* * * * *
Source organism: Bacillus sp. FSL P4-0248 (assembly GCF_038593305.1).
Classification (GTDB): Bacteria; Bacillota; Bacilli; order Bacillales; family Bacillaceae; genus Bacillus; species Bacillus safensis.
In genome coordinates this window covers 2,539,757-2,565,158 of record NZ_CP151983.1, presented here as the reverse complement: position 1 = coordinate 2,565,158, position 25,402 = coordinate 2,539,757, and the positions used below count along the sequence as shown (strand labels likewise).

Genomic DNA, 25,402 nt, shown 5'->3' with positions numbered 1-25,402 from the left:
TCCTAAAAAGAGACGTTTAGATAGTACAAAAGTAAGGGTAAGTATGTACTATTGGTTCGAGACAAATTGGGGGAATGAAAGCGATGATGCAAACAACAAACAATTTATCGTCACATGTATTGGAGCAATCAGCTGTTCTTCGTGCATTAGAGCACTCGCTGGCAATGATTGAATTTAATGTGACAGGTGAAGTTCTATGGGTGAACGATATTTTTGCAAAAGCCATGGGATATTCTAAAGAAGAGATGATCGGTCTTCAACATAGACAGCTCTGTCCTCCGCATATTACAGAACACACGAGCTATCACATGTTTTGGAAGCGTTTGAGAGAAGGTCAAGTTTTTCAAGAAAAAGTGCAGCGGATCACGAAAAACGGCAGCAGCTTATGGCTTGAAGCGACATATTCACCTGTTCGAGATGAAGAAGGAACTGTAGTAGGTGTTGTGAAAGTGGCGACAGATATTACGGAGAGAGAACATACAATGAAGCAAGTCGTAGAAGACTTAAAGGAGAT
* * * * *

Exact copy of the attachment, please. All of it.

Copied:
Source organism: Bacillus sp. FSL P4-0248 (assembly GCF_038593305.1).
Classification (GTDB): Bacteria; Bacillota; Bacilli; order Bacillales; family Bacillaceae; genus Bacillus; species Bacillus safensis.
In genome coordinates this window covers 2,539,757-2,565,158 of record NZ_CP151983.1, presented here as the reverse complement: position 1 = coordinate 2,565,158, position 25,402 = coordinate 2,539,757, and the positions used below count along the sequence as shown (strand labels likewise).

Genomic DNA, 25,402 nt, shown 5'->3' with positions numbered 1-25,402 from the left:
TCCTAAAAAGAGACGTTTAGATAGTACAAAAGTAAGGGTAAGTATGTACTATTGGTTCGAGACAAATTGGGGGAATGAAAGCGATGATGCAAACAACAAACAATTTATCGTCACATGTATTGGAGCAATCAGCTGTTCTTCGTGCATTAGAGCACTCGCTGGCAATGATTGAATTTAATGTGACAGGTGAAGTTCTATGGGTGAACGATATTTTTGCAAAAGCCATGGGATATTCTAAAGAAGAGATGATCGGTCTTCAACATAGACAGCTCTGTCCTCCGCATATTACAGAACACACGAGCTATCACATGTTTTGGAAGCGTTTGAGAGAAGGTCAAGTTTTTCAAGAAAAAGTGCAGCGGATCACGAAAAACGGCAGCAGCTTATGGCTTGAAGCGACATATTCACCTGTTCGAGATGAAGAAGGAACTGTAGTAGGTGTTGTGAAAGTGGCGACAGATATTACGGAGAGAGAACATACAATGAAGCAAGTCGTAGAAGACTTAAAGGAGAT